The cotton mills closed in the 1990s, and offices, restaurants, and cultural attractions, such as the Finnish Labour Museum, moved in. The Spy Museum here displays Cold War curiosities: miniature cameras and cunningly disguised weapons. And the Tampere Lenin Museum, the building in which Lenin and Stalin first met, in 1905, is a must.
Summer draws out locals for boating, swimming, and hiking, but winter may be the time to experience the city at its natural best.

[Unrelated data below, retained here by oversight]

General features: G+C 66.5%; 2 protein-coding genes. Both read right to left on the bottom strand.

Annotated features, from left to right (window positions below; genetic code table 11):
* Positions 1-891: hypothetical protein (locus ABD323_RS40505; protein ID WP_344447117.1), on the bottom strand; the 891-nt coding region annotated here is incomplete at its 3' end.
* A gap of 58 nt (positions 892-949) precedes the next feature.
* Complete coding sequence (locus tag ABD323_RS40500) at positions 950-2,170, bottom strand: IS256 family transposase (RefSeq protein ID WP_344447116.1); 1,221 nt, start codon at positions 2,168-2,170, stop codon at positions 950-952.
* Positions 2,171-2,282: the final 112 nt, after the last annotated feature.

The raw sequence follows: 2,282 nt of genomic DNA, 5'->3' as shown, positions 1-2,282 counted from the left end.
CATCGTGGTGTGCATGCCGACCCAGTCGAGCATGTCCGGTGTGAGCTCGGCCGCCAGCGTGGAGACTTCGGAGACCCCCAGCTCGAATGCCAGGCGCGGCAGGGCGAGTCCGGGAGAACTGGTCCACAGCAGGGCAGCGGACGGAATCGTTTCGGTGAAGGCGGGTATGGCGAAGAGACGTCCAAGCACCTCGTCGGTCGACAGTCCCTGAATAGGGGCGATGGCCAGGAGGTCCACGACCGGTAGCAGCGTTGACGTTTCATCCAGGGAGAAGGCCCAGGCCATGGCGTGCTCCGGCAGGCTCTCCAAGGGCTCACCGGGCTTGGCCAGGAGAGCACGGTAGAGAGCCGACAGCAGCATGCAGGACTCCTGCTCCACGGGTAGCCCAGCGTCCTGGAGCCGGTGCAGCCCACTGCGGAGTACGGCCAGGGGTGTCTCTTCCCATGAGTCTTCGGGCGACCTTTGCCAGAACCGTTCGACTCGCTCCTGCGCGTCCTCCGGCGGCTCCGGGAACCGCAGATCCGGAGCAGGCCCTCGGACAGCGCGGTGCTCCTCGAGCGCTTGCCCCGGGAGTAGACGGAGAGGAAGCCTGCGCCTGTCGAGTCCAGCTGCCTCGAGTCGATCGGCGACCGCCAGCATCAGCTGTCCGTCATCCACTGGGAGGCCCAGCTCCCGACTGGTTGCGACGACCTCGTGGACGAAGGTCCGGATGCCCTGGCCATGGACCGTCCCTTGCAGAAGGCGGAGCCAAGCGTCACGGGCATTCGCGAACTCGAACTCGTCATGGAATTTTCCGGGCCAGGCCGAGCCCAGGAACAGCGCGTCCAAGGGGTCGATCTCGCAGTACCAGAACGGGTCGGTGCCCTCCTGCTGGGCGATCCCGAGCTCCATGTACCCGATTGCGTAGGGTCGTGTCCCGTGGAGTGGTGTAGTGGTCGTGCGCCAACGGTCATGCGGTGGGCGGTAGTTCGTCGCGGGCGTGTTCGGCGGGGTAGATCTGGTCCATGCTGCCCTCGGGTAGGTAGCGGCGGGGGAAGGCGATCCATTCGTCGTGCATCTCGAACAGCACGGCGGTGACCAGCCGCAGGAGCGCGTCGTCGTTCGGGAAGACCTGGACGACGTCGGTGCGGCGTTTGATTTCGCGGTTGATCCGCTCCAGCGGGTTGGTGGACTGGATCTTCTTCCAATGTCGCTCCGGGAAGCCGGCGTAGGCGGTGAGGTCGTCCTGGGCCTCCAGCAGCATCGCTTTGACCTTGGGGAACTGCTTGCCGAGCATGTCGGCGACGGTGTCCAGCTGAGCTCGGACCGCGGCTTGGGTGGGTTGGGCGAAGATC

Strap on a pair of saw-toothed snowshoes for a walk on frozen Lake Näsijärvi. Try your hand at ice fishing. Steam yourself at a pinewood sauna on Lake Pyhäjärvi, then dare winter swimming at a section of the lake kept ice free.
More interested in exploring Finland under a warm sun? Northern Finland’s Oulu, the self-styled “capital of northern Scandinavia,” is ideal for summer canoe tours.
This piece first appeared in the August/September 2015 issue of National Geographic Traveler magazine.
For more info about Tampere, check out www.visittampere.fi!